Thursday, August 13, 2020

EPA will Rescind 2016 Methane Regulations

It was widely reported in the press that and anonymous administration official leaked that the U.S. EPA is preparing to release new rules that would rescind regulations from the 2016 New Source Performance Standards (NSPS) for the oil and natural gas industry. The regulations were adopted in 2016 under former President Obama amid the increasing concern for the expansion of the natural gas industry. These new regulations were expected after the U.S. EPA proposed several modifications and opened a comment period last year.

At the time EPA proposed two actions:
  1. The agency would remove from the regulations sources of methane in the transmission and storage segment of the oil and gas industry. These sources include transmission compressor stations, pneumatic controllers, and underground storage vessels. The agency noted at the time that including these sources to the 2016 rule was not appropriate because that the agency did not make a separate finding to determine that the emissions from the transmission and storage segment of the industry causes or significantly contributes to air pollution that may endanger public health or welfare.
  2. The agency also would rescind emissions limits for methane, from the production and processing segments of the industry but would keep emissions limits for ozone-forming volatile organic compounds (VOCs). These sources include well completions, pneumatic pumps, pneumatic controllers, gathering and boosting compressors, natural gas processing plants and storage tanks. The controls to reduce VOCs emissions also reduce methane at the same time, so the EPA stated that separate methane limitations for that segment of the industry are redundant.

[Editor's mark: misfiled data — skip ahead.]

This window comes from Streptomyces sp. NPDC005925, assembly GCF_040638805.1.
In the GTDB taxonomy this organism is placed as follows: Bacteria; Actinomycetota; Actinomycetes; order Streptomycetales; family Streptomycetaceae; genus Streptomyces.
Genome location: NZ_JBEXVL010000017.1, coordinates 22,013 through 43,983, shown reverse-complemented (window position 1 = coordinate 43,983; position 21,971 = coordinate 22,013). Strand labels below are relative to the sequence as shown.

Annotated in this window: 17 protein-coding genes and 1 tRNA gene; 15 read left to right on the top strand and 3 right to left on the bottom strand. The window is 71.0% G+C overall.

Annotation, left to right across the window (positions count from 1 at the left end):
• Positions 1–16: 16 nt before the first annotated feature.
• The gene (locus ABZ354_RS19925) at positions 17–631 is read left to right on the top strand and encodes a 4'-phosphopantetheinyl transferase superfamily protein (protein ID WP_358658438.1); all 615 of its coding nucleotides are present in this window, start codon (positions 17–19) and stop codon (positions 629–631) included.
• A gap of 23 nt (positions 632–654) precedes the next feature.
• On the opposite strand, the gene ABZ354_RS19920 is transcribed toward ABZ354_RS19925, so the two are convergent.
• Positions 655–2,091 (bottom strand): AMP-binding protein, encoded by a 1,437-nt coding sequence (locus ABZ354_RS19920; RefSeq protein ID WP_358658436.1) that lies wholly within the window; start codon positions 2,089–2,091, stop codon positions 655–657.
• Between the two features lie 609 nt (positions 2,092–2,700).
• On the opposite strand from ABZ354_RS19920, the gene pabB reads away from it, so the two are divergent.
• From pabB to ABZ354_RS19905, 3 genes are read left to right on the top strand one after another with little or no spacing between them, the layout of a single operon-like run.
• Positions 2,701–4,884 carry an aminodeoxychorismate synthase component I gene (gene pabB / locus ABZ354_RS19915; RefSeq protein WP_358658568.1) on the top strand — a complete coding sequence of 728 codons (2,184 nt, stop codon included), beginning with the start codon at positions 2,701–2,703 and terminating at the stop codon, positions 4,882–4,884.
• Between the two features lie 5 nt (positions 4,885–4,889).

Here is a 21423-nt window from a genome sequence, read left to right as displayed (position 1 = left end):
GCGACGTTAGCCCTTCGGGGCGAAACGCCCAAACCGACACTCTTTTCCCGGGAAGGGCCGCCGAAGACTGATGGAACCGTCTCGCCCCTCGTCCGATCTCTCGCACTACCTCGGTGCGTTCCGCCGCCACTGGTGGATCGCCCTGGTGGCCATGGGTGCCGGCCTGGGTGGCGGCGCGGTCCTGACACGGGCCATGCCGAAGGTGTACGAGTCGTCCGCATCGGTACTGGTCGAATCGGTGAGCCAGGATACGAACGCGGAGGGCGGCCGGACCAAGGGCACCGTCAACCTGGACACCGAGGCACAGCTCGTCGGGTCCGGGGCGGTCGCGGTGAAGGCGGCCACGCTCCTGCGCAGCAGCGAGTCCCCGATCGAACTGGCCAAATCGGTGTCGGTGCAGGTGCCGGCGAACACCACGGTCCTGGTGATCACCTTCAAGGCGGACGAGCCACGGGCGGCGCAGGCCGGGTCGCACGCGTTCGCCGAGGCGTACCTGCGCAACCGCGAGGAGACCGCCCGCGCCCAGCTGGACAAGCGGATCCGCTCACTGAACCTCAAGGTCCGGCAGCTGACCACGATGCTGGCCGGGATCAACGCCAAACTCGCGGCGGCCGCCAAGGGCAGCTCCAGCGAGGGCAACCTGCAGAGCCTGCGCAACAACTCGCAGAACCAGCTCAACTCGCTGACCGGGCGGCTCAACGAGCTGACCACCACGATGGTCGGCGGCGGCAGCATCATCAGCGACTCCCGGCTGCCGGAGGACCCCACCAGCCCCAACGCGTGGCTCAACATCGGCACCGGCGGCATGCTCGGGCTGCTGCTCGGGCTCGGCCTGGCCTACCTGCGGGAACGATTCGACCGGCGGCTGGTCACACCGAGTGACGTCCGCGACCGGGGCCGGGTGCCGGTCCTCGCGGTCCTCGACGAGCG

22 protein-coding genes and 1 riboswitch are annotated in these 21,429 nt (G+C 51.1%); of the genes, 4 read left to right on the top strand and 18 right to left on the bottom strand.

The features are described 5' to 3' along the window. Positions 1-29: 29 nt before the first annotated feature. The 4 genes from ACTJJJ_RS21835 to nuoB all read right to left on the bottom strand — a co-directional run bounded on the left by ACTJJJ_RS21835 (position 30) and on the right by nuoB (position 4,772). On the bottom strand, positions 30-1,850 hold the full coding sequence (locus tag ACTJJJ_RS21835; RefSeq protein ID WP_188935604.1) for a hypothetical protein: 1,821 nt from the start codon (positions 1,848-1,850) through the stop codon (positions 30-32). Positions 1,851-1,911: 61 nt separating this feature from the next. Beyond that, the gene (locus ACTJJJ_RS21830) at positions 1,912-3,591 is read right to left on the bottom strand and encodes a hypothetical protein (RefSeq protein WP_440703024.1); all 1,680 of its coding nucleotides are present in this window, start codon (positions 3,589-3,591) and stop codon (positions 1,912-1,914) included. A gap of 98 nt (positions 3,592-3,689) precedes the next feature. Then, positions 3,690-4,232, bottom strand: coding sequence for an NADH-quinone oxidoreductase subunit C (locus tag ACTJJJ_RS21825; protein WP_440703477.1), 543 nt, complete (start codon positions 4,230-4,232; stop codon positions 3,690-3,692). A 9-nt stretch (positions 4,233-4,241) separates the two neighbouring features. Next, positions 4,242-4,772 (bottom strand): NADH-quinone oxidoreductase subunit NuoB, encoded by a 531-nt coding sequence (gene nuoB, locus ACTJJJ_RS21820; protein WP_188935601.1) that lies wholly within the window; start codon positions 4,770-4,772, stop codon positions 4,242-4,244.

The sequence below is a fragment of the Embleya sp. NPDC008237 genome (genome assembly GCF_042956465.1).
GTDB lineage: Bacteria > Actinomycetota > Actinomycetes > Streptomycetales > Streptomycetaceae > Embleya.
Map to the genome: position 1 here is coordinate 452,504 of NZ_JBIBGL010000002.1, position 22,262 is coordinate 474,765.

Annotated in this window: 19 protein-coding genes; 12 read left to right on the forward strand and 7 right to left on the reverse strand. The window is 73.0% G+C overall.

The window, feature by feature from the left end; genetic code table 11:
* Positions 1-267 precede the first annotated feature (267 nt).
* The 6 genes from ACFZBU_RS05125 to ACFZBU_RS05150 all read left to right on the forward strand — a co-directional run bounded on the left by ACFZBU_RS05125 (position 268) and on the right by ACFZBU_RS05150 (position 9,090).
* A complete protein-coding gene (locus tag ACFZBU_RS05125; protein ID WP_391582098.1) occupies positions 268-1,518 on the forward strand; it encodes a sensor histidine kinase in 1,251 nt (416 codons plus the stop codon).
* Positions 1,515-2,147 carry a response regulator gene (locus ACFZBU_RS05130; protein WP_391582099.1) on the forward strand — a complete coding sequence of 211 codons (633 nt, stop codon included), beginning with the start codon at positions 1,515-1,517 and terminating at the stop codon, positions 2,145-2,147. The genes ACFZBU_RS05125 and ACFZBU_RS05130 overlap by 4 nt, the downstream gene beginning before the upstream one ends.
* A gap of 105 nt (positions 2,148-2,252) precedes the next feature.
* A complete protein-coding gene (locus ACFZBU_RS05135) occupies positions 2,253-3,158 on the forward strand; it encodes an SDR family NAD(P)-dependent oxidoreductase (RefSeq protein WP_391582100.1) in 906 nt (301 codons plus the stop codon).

At that time EPA Administrator Andrew Wheeler said: “The Trump Administration recognizes that methane is valuable, and the industry has an incentive to minimize leaks and maximize its use. Since 1990, natural gas production in the United States has almost doubled while methane emissions across the natural gas industry have fallen by nearly 15%. Our regulations should not stifle this innovation and progress.”

According to the U.S. EPA, methane is the second most prevalent greenhouse gas and accounted for about 10% of all U.S. greenhouse gas emissions from human activities. Methane is emitted by natural sources such as wetlands and the breakdown of organic material, as well as from leakage from natural gas systems, growing rice, waste disposal and the raising of livestock. However, as you can see on the right, the oil-and-gas industry has long been the nation’s largest emitter of methane. We care about methane because climate scientists estimate that the gas is responsible for about one quarter of the global warming that has happened since industrialization.

Though no separate determination was made, there have been massive leaks from natural gas storage facilities. The most recent large release was the Aliso Canyon Natural Gas Facility leak from October 2015 through February 2016 when at least 109,000 metric tons of methane was released. The equipment was not adequately maintained, but the 2016 regulations would not have prevented that failure. Different regulations limiting the life of storage vessels are needed to address that.   

The amount of methane in Earth’s atmosphere continues to rise. Concentrations of methane now exceed 1875 parts per billion, about 2.5 times as much as was in the atmosphere in the 1850s. This data is from the study liked above. The lead author of the study was R.B. (Rob) Jackson who is Stanford’s Michelle and Kevin Douglas Provostial Professor. He is also the chair of  the Global Carbon Project (, which is working to measure and reduce greenhouse gas emissions. Dr. Jackson research projects include establishing a global network of methane tower measurements at more than 80 sites worldwide and measuring and reducing methane emissions from oil and gas wells, city streets, and homes and buildings. I sincerely hope that this regulatory change does not undermine these efforts. 

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